# Prove that a intergral over $\mathbb R$ is finite

Let $K\in \mathcal L_1(\mathbb R)$ and $f$ be measurable and bounded on $\mathbb R$ such that $\lim_{|x|\to \infty} f(x)=0$. Define $$F(x):= \int _{\mathbb R} K(x-s)f(s)\;ds \qquad (x\in \mathbb R)$$ Prove that $F(x)$ is finite for all $x\in \mathbb R$ and that $\lim_{|x|\to \infty} F(x)=0$. I was told that the proof would probably include the use of the Fubini's theorem or Tonelli's Theorem, but I don't see how they apply here...

• Note that $F = K * f$, so if you know the properties of convolution it should be easy. You are probably not allowed to use them though – Ant Dec 18 '14 at 10:57
• That wasn't covered in the lectures so probably not – D. Vente Dec 18 '14 at 11:00

For the first part, since $f$ is bounded: $$|F(x)| = \left|\int_{\mathbb R} K(x-s)f(s)\,ds\right| = \left| \int_{\mathbb R} f(x-s)K(s)\,ds \right| \le M \int_\mathbb R |K(s)|\,ds$$ where $M = \sup_\mathbb{R} |f|$. (The absolute values are missing in @Ant's solution.)

For the second part, \begin{align} \lim_{x \to \pm\infty} F(x) &= \lim_{x \to \pm\infty} \int_{\mathbb{R}} K(x-s)f(s)\,ds \\ &= \lim_{x \to \pm\infty} \int_{\mathbb{R}} f(x-s)K(s)\,ds \\ &= \int_{\mathbb{R}} \lim_{x \to \pm\infty} f(x-s)K(s)\,ds = 0 \end{align} by dominated convergence. (Note that $|f(x-s)K(s)| \le M |K(s)|$ for all $x$, and the right hand side in the inequality is $L^1$.)

Note that $f$ is bounded on $\mathbb R$, so set $M = \sup |f(x)|$, then $$F(x) = \int_\mathbb R K(x-s)f(s)ds = \int_\mathbb Rf(x-s)K(s)ds\le M \int_\mathbb R K(s)ds$$ and since $K \in \mathcal L^1(\mathbb R)$ you are done.

To show that $\lim_{x \to \infty} F(x) = 0$, note that for every $\varepsilon > 0$, exists $N > 0$ such that for every $x > N$, $|f(x)| < \varepsilon$. But this also implies that $$\left|\int_\mathbb R K(x-s)f(s)ds\right| \le \int_\mathbb R \left | K(x-s)f(s)ds\right| = \int_\mathbb R |K(x-s)| \cdot |f(s)| ds \le \varepsilon \int_\mathbb R |K(x-s)|ds$$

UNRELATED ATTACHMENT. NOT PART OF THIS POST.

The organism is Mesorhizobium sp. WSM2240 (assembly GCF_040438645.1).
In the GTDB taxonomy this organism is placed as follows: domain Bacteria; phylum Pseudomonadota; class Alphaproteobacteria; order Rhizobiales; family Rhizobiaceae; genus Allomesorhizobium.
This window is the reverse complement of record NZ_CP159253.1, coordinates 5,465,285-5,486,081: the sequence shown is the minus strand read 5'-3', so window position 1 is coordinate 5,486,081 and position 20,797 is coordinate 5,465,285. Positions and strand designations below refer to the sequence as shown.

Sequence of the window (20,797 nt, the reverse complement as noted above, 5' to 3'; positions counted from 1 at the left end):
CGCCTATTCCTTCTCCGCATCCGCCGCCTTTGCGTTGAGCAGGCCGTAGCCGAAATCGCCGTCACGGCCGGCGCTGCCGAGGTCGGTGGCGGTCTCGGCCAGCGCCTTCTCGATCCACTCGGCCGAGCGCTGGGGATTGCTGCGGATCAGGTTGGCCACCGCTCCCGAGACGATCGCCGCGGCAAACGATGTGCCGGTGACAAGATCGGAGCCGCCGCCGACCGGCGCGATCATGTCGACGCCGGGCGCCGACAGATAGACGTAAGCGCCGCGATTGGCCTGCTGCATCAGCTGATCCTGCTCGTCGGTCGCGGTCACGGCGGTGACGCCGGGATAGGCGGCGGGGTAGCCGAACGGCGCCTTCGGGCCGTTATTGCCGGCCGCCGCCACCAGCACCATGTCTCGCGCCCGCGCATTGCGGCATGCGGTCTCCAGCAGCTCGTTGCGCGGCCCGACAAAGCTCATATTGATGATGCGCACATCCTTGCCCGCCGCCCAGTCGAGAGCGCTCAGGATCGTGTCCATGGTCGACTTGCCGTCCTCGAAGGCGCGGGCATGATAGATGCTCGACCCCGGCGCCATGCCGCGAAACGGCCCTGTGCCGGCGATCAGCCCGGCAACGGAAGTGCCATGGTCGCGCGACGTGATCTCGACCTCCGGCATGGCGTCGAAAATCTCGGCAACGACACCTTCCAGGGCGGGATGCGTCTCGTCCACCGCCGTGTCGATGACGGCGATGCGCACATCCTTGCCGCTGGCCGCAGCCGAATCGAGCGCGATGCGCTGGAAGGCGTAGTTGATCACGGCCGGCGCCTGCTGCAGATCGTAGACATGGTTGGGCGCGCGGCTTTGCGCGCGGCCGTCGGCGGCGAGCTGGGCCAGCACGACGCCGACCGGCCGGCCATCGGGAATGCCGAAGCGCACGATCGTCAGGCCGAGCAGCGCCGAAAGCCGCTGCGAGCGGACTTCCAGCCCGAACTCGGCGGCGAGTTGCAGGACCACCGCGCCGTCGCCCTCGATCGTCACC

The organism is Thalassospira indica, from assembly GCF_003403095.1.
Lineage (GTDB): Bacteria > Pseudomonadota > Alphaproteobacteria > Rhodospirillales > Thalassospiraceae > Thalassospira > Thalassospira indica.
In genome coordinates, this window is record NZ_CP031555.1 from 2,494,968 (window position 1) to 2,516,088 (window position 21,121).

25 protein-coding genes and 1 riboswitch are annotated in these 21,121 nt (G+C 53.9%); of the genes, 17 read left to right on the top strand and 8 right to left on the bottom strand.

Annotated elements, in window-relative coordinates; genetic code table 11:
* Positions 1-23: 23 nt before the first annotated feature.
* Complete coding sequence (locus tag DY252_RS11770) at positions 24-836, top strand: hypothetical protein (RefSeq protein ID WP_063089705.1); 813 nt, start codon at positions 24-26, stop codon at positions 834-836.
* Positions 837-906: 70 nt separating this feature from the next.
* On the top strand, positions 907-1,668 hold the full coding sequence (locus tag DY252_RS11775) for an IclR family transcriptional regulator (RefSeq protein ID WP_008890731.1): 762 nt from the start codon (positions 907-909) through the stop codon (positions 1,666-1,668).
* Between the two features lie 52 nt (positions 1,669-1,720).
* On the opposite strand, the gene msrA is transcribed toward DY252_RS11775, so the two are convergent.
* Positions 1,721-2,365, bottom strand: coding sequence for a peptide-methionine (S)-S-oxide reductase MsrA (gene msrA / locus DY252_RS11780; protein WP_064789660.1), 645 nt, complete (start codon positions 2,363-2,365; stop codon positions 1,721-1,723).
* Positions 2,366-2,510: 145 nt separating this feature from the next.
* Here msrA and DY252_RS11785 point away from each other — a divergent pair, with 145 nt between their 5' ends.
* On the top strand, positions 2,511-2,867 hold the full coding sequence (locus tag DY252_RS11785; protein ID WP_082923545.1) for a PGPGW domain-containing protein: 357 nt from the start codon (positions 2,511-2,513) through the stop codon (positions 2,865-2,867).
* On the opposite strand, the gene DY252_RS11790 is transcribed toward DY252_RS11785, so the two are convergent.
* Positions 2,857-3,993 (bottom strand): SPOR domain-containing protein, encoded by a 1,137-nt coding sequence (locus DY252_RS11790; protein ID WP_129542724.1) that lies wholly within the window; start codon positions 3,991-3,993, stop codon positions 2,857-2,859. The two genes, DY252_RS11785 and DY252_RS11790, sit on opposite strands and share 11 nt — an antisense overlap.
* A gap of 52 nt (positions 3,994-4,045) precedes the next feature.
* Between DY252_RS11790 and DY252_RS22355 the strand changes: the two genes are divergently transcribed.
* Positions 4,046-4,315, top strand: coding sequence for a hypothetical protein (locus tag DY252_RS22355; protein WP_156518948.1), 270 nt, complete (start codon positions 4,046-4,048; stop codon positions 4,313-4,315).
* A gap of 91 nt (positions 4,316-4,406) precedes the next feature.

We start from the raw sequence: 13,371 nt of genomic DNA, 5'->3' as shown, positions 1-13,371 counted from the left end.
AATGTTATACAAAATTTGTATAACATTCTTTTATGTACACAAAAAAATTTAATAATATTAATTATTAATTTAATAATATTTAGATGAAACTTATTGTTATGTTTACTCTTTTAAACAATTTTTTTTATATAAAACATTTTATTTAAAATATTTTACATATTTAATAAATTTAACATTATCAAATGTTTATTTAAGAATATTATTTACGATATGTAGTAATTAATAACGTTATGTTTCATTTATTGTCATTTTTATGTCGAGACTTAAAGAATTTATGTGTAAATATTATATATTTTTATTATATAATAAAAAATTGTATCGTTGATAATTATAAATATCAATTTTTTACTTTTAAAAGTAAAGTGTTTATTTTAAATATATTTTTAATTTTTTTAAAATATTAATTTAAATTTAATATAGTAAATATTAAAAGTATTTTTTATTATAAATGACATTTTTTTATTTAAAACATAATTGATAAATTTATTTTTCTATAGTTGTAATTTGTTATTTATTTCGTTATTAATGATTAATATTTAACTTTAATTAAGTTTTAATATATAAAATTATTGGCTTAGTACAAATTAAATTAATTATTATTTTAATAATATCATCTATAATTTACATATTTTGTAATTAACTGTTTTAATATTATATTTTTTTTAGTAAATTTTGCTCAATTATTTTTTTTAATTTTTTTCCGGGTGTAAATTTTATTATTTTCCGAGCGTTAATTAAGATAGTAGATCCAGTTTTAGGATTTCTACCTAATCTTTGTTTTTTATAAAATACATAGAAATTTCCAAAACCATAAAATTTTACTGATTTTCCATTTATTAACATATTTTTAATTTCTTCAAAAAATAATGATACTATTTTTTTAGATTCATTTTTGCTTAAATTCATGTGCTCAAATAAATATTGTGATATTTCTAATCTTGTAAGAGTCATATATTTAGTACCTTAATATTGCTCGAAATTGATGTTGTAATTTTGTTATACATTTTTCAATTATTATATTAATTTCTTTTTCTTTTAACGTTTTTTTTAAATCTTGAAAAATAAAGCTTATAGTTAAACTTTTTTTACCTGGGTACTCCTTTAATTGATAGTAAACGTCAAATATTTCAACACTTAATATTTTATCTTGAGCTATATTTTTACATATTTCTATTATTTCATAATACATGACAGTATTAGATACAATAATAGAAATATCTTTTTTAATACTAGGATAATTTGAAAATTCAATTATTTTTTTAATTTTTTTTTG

Since $K \in \mathcal L^1(\mathbb R)$, set $L = \int_\mathbb R |K(x-s)|ds \in \mathbb R$. This is the exact definition of $\lim_{x \to \infty} F(x) = 0$ !

That is to say, for every $\varepsilon > 0$ exists $N$ such that for every $x > N$ we have $$|F(x)| = \left|\int_\mathbb R K(x-s)f(s)ds\right| \le \varepsilon L$$

(note that the fact that $\varepsilon$ is multiplied by a constant does not change anything )

• Here you use the fact that $f(s)<\varepsilon$ however you have a $x$ such that $f(x)<\varepsilon$. We don't know anything about $f(s)$ – D. Vente Dec 18 '14 at 14:54
• Do not be confused with the letters! $f(x)$ is a function, its variable is $x$. But $f(s)$ is the same function, this time the variable is $s$! If I tell you that $f(x) = e^{-x^2}$ is going to $0$ as $x \to \infty$, do you think that the behaviour of $f(s) = e^{-s^2}$ will be different? Since both $x$ and $s$ are independent variables writing $f(x)$ or $f(s)$ is the exact same thing – Ant Dec 18 '14 at 15:07
• They are but sine you integrate over whole $\mathbb R$ you must also consider the behaviour of $f$ where $x\leq N$, doesn't the argument fall apart there? – D. Vente Dec 18 '14 at 15:08
• @D.Vente You just need to consider $x \to -\infty$, not on the whole real line. And for $x \to -\infty$ one can make the exact same argument, because $\lim_{x \to \pm \infty} f(x) = 0$ (changing some signs of course, but it is pretty much the same thing. You may want to try do write it down yourself! :-) ) – Ant Dec 18 '14 at 15:11
• The last inequality in the second displayed formula looks suspicious. ($|f(s)|$ is only small when $|s|$ is large, and you are integrating over all of $\mathbb{R}$) – mrf Dec 18 '14 at 15:19